Who Are You Calling Fat?
Obesity is rarely out of the headlines. With levels doubling in the last 20 years and over one in four people classed as living with the condition, it is one of the leading causes of serious health consequences and premature death. This series gets behind the statistics and gives a voice to people who are often discussed, but rarely heard.
In the second episode, the group dig deeper to understand how they became big in the first place and turn to look at what society should do about it. They also get to enjoy a dance class, comedy gig and family barbecue.
Babs and Victoria battle their differing opinions on whether fat bodies can be attractive – with devastating consequences.
Babs reveals her own history of disordered eating and says that for her binge eating feels like a drug addiction. She wants to explore what help she may be able to get. Sarah, the director of charity Obesity UK laments the short-sighted way in which the NHS treats people who struggle with their weight.
The group receive the results of a survey of public attitudes towards people living in larger bodies and are divided over the revelations. 69% of people in the survey think the rise in obesity is becoming too much of a burden on the NHS. For Babs the idea that obesity is a drain on the NHS is a given, but not everyone agrees. The survey also asked if children who are obese should be encouraged to lose weight. 84% of people in the survey said they should. Fat activist Victoria disagrees - she believes encouraging children to lose weight can lead to eating disorders.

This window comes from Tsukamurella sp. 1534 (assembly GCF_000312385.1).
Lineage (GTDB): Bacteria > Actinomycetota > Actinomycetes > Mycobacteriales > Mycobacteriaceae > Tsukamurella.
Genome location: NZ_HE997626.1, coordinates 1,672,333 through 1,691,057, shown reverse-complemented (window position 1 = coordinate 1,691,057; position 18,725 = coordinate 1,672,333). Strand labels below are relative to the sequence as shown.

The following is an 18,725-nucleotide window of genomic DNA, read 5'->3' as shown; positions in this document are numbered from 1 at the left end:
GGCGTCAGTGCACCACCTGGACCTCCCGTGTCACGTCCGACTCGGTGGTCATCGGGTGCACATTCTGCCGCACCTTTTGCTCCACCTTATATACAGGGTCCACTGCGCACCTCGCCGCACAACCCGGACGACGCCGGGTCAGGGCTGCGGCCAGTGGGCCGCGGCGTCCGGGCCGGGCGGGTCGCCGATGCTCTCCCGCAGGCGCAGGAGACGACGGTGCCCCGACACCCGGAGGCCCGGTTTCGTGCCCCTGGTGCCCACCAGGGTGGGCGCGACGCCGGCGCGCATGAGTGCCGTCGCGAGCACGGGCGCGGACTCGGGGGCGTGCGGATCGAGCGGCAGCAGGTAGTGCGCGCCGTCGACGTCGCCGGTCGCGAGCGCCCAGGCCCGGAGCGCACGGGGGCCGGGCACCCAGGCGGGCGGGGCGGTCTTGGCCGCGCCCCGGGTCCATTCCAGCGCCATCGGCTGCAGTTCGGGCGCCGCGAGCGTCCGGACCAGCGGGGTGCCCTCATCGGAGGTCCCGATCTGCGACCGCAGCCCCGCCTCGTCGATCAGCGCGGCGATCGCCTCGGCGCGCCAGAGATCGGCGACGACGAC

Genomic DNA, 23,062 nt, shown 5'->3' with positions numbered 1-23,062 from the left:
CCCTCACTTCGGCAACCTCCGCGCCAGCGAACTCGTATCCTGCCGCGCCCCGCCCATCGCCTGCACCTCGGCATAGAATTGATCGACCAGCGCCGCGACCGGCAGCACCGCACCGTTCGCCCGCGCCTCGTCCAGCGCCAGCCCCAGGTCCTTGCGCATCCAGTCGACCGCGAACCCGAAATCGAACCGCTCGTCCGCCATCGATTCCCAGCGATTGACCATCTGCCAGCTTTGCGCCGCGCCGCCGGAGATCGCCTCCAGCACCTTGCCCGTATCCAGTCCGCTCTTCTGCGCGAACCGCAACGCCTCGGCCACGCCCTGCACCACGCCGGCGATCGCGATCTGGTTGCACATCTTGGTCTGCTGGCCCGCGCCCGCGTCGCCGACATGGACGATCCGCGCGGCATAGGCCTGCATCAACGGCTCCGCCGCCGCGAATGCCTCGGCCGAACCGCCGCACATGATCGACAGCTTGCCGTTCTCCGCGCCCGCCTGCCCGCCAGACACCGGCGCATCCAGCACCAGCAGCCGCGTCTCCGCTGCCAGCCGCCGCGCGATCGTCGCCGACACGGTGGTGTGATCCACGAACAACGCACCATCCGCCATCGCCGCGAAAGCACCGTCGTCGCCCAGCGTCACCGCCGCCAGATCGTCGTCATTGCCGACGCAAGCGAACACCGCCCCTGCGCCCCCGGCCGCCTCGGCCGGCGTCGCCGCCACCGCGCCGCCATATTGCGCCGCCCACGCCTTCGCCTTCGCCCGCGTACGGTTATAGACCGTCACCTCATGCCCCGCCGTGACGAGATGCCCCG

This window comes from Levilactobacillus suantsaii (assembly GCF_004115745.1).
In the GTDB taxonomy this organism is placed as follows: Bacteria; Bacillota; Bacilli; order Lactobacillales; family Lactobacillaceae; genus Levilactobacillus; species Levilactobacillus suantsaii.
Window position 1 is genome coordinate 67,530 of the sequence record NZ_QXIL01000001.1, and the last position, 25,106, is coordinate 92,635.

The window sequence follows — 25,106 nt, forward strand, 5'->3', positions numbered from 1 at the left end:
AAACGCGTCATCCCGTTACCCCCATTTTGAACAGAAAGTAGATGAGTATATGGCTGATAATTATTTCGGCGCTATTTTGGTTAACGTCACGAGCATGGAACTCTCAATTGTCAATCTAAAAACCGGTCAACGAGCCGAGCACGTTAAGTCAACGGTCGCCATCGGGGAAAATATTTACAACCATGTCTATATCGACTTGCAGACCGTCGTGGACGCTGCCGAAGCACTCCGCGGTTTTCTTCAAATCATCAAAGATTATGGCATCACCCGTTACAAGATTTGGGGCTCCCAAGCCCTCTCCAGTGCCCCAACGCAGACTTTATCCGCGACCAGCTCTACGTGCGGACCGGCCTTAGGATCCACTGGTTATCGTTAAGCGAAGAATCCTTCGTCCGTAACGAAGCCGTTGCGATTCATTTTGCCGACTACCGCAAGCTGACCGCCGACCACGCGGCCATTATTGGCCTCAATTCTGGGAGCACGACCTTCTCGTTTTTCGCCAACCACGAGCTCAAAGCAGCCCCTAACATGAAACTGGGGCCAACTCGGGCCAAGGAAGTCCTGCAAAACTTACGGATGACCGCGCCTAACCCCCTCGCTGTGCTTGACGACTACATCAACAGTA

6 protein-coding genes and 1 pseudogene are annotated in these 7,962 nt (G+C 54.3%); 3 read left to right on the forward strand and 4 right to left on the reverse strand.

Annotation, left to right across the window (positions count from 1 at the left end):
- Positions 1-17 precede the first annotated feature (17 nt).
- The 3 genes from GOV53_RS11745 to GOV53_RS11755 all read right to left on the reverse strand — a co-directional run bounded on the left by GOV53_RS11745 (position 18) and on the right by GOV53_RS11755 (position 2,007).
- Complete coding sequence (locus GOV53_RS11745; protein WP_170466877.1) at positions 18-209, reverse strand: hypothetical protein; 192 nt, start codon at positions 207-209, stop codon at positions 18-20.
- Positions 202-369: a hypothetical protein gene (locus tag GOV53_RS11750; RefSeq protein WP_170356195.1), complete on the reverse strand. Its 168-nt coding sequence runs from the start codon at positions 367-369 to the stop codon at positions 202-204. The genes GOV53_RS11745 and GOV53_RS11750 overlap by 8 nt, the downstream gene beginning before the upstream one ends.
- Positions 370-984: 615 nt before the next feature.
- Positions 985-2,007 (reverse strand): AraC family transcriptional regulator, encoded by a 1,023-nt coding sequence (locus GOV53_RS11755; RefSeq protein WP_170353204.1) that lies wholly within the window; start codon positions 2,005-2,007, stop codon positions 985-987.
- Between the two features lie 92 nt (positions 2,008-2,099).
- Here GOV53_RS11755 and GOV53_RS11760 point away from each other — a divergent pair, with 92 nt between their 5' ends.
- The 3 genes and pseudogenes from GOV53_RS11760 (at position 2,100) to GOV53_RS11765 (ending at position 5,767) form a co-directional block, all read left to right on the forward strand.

The group are visited by geneticist Dr Giles Yeo who reveals the results of their DNA test. He explains how some of them carry genes making them crave fatty foods and that their genes play a role in their current weight. For Jed, there are surprises in his genes that cause him to rethink his own weight journey and question where the burden of personal responsibility lies.
The arrival of two Parliamentarians working on the All Party Parliamentary Group (APPG) on obesity causes friction as the group struggle to agree on what the future should look like for people living in bigger bodies, and some are left questioning whether the fight to end obesity means the eradication of them as people.
It is stand-up comedian Jed's 29th birthday and he celebrates by doing a spot at a local comedy club. But will the rest of the group appreciate his self-deprecating humour as he laughs at his own weight? For plus-size model and influencer David, representation is entirely serious. Show less